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Genetic and Rare Diseases Information Center (GARD)

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Xeroderma pigmentosum


Other Names for this Disease

  • Xeroderma pigmentosa
  • XP
See Disclaimer regarding information on this site. Some links on this page may take you to organizations outside of the National Institutes of Health.

Your Question

It there a cure for xeroderma pigmentosum? If there's no cure, can it at least be treated?

Our Answer

We have identified the following information that we hope you find helpful. If you still have questions, please contact us.

What is xeroderma pigmentosum?

Xeroderma pigmentosum (XP) is an inherited condition characterized by an extreme sensitivity to ultraviolet (UV) rays from sunlight. This condition mostly affects the eyes and areas of skin exposed to the sun. Some affected individuals also have problems involving the nervous system. Symptoms typically develop in infancy or early childhood. Xeroderma pigmentosum is caused by mutations in genes that are involved in repairing damaged DNA. Inherited mutations in at least eight genes have been identified. The condition is inherited in an autosomal recessive manner.[1]
Last updated: 10/21/2010

Can xeroderma pigmentosum (XP) be cured (or at least treated)?

There is no cure for XP, but there are ways to prevent and treat some of the problems associated with it. Some of the strategies employed in the management of XP include:[2]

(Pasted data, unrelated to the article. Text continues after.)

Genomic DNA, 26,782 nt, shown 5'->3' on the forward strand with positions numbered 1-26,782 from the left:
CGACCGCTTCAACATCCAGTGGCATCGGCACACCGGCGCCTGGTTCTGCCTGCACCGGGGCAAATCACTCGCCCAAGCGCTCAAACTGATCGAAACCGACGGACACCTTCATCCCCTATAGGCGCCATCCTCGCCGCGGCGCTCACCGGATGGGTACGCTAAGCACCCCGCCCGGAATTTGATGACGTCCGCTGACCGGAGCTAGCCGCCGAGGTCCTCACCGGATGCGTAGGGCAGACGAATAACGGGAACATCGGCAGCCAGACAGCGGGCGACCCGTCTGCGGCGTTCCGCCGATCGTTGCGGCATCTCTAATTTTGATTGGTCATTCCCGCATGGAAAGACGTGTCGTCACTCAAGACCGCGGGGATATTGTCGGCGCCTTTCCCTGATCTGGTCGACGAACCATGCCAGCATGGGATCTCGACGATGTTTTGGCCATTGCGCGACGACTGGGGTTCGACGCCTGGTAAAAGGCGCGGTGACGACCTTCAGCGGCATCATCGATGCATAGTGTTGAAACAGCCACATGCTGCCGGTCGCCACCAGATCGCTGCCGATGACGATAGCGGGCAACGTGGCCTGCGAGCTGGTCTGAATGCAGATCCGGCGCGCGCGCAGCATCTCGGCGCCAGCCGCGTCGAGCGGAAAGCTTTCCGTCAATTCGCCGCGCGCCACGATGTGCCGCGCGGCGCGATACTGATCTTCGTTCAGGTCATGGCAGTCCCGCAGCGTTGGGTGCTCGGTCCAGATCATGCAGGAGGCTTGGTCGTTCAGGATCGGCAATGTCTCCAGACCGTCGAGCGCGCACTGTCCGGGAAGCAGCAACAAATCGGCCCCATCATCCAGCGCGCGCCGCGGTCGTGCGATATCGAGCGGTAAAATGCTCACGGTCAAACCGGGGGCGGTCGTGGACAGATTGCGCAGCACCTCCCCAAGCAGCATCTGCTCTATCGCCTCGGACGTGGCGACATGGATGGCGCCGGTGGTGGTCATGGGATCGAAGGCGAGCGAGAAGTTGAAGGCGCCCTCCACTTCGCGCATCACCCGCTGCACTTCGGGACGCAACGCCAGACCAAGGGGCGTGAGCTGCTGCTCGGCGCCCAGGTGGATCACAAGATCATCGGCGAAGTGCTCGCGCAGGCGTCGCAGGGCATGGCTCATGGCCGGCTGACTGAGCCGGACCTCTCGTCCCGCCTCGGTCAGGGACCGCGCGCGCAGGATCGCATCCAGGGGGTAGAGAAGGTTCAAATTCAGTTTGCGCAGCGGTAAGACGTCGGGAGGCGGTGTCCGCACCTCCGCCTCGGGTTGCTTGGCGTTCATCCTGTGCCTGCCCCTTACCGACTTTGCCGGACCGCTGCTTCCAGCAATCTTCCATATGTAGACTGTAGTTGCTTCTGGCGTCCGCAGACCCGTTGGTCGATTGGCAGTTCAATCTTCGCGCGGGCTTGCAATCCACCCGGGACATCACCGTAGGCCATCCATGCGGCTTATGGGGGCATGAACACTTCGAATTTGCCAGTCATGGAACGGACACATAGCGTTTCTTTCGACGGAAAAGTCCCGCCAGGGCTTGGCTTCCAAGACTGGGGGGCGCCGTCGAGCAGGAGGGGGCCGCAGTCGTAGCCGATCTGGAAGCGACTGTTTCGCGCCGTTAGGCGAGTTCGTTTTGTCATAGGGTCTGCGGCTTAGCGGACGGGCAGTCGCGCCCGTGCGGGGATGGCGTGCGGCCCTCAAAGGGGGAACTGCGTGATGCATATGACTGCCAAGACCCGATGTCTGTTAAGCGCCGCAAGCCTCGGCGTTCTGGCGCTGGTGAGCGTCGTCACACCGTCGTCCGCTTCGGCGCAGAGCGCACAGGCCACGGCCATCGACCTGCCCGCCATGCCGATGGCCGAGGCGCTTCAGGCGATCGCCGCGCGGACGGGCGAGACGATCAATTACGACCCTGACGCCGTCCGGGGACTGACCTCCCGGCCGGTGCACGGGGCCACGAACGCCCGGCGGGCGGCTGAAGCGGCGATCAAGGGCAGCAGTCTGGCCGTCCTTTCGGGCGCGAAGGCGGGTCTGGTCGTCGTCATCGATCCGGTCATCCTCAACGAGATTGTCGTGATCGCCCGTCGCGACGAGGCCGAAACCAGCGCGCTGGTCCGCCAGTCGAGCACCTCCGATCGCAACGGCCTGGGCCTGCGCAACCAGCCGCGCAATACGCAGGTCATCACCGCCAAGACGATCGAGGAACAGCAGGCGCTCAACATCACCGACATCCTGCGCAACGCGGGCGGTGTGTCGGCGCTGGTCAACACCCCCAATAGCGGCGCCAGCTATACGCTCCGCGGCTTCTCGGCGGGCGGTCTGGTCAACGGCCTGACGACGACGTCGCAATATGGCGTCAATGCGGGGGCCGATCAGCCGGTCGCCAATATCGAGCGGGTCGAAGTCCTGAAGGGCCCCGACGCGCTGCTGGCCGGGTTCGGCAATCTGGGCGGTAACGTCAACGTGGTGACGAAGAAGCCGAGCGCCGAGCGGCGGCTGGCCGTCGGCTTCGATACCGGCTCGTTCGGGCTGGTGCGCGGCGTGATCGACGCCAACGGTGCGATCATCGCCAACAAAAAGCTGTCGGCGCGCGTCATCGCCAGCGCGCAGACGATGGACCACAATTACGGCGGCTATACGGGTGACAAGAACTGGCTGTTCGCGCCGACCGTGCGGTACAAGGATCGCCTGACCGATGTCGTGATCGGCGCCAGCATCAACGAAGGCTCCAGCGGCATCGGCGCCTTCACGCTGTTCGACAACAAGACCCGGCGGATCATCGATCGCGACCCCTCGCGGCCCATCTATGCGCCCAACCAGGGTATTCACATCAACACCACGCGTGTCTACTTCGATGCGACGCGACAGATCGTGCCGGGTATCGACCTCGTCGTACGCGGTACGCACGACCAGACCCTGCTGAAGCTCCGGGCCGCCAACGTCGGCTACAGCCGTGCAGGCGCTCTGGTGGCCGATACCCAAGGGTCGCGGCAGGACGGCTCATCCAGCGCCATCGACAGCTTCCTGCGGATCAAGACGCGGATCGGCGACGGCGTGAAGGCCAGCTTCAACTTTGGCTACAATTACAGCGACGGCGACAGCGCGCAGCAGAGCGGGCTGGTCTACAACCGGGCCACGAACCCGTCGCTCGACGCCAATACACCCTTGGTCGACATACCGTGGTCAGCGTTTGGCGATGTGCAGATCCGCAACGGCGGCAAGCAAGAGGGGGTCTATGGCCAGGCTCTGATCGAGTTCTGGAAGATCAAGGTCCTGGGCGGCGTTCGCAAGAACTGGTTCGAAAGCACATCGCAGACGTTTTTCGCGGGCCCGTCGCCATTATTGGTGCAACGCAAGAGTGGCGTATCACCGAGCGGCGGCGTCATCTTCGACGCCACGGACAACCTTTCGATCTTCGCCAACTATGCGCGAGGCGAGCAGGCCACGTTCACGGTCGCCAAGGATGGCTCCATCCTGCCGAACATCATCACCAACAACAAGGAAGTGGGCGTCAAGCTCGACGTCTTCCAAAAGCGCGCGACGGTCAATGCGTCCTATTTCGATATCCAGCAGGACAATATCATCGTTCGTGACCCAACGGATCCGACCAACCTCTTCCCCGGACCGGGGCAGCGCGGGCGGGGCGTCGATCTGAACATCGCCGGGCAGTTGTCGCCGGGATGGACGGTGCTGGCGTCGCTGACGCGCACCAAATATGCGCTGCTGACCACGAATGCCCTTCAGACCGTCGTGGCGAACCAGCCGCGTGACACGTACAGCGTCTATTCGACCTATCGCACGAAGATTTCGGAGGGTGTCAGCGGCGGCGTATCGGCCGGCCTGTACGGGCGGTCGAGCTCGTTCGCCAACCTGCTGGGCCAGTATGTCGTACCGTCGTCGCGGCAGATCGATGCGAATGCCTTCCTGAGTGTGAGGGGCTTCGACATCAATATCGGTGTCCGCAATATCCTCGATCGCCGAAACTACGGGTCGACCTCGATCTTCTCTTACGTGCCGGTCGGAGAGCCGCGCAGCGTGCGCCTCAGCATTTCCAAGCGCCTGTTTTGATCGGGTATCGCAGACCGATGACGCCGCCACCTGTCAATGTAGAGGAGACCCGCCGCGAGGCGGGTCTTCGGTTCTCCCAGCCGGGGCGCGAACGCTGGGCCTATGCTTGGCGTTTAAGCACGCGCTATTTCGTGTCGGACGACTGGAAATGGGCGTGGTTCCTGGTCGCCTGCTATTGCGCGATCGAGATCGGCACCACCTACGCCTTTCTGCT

• Protection from ultraviolet light
  • Frequent skin and eye examinations
  • Prompt removal of cancerous tissue
  • Neurological examination
  • Psychosocial care

Small, premalignant skin lesions such as actinic keratoses can be treated with topical 5-fluorouracil or frozen with liquid nitrogen. Larger areas of skin involvement may be treated with dermatome shaving or dermabrasion to remove damaged superficial epidermal layers. Skin cancers can be treated with electrodesiccation and curettage (scrapes away the lesion and uses electricity to kill any remaining cells), surgical excision, or chemosurgery. High dose oral isotretinoin can be used to prevent new cancers. Cancers of the eyelids, conjunctiva, and cornea should be treated surgically. Corneal transplantation may be necessary for those with severe keratitis and corneal opacity.[3]

More detailed information about the treatment of XP may be accessed through the following online resources:

Last updated: 10/21/2010

References
Other Names for this Disease
  • Xeroderma pigmentosa
  • XP
See Disclaimer regarding information on this site. Some links on this page may take you to organizations outside of the National Institutes of Health.